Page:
- Understated Design - Some people simply prefer a simple, understated look. Halo rings can often be extremely brilliant, as the smaller stones make the central gemstone look even larger than it really is. Alternatively, the hidden halo ring is much more understated, with small stones that are not readily visible from every angle. With a hidden halo ring, you don’t have to worry about the halo stones taking away attention from the central gemstone.
- Unconventional Look - One reason hidden halo rings can be preferable is simply that they are less common. With so many people choosing halo engagement rings, it can be tempting to choose a look that is unconventional and different from everyone else. While there are tens of thousands of under-halo rings out there, they are much less common and, therefore, rarer than halo rings.
The History Of Halo Rings
Halo rings, in the modern sense, are a relatively recent innovation in engagement ring designs. However, halo rings have been around in one form or another (to a certain degree) for centuries. Here are a few important stages in the history and evolution of the halo ring:
- Ancient Origins - In a very basic form, some rings from Ancient Greece and Rome shared characteristics with modern-day halo rings, insofar as they utilized smaller stones to accompany a single larger stone. However, these rings were often made of very different materials, so they bore very little resemblance to the halo rings of today. Nonetheless, these designs helped pave the way for the halo ring aesthetics of the modern era.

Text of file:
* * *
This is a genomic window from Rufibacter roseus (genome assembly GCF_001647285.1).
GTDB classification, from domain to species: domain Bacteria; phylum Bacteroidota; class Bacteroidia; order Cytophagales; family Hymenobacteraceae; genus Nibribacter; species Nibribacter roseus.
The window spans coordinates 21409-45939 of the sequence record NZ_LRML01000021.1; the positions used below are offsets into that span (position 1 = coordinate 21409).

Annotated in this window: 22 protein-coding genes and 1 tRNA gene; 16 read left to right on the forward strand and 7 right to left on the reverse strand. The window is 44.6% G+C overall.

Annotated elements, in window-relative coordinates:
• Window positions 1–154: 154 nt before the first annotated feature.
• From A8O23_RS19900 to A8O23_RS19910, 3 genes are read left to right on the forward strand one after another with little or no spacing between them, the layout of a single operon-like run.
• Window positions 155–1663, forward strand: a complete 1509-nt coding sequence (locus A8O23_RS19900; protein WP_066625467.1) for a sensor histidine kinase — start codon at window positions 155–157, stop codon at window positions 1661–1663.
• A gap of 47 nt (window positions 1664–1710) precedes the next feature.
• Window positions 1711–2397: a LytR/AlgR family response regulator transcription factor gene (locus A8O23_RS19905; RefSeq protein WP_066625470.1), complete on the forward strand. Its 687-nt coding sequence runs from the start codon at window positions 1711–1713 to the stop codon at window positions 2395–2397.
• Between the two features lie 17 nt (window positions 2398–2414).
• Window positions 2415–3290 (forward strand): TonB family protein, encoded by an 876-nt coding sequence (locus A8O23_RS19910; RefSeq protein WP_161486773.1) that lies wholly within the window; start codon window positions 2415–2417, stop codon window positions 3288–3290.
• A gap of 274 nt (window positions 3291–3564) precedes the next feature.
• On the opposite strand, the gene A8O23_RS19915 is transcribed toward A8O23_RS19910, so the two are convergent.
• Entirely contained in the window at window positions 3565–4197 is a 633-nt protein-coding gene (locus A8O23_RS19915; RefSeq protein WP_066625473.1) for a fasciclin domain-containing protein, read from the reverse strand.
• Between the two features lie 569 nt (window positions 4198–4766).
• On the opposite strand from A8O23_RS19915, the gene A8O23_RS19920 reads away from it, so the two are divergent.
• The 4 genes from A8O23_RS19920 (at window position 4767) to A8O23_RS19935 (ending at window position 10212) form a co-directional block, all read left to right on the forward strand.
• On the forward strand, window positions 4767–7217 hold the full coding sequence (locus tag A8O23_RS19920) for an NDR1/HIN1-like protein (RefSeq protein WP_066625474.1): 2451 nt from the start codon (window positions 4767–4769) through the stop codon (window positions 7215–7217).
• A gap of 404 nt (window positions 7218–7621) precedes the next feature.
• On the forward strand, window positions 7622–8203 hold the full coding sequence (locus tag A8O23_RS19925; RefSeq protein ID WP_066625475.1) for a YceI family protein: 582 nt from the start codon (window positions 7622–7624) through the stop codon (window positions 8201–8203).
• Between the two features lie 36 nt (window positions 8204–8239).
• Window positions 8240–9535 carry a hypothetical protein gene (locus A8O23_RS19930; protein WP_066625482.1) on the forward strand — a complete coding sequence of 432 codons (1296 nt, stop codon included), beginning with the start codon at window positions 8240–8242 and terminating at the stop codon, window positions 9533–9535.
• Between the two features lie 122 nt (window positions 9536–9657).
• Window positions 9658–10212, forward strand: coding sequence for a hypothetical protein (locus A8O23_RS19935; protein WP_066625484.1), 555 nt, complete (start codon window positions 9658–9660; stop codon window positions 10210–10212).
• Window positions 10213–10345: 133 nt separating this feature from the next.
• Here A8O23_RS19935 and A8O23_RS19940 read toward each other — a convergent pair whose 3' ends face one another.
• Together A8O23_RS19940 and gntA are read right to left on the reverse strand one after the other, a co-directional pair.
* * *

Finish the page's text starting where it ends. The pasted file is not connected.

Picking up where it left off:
- Georgian Era - In the 18th and early 19th centuries, jewelers experimented much more with engagement ring designs. Some of the earliest versions of the modern-day halo ring emerged during this period.
- Victorian Era - The romanticism of the Victorian Era (mid-19th to early 20th century) influenced many jewelers to create more intricate designs. The cluster-style rings of this era often resembled the halo ring designs that you can find today.
- Edwardian Era - In the first decade of the 20th century, platinum became a more common component in engagement rings. Due to its strength and durability, it allowed for more intricate halo settings and delicate designs.
- Mid-20th Century - By the mid-to-late 20th century, the halo setting had become a well-established engagement ring design, but it saw a substantial resurgence in popularity during this period nonetheless. This was likely due to nostalgia for designs and fashions from earlier periods.
Are Halo Rings Out Of Style?
No! On the contrary, halo rings are just as popular today as they were in the 1950s and 60s — if not more so. Many people appreciate the halo ring because it offers one of the easiest ways to increase the brilliance of a ring without substantially increasing the size of the central gemstone. It can make diamonds (or other precious gemstones) appear larger and more substantial, often at a reduced cost.
How To Buy Or Sell A Used Halo Engagement Ring
Fortunately, it is easier than ever to sell or acquire a pre-owned halo engagement ring. At HYSTR, we offer a marketplace where sellers can easily upload pictures of their halo engagement rings and negotiate with potential buyers. At the same time, buyers can shop from a wide array of options, and rest easy knowing that every ring is authenticated by a certified gemologist before the sale is finalized. It has truly never been easier to buy or sell beautiful halo engagement rings!
We hope you enjoyed our halo engagement ring guide! Are you currently trying to buy or sell a used engagement ring? If so, be sure to contact HYSTR today!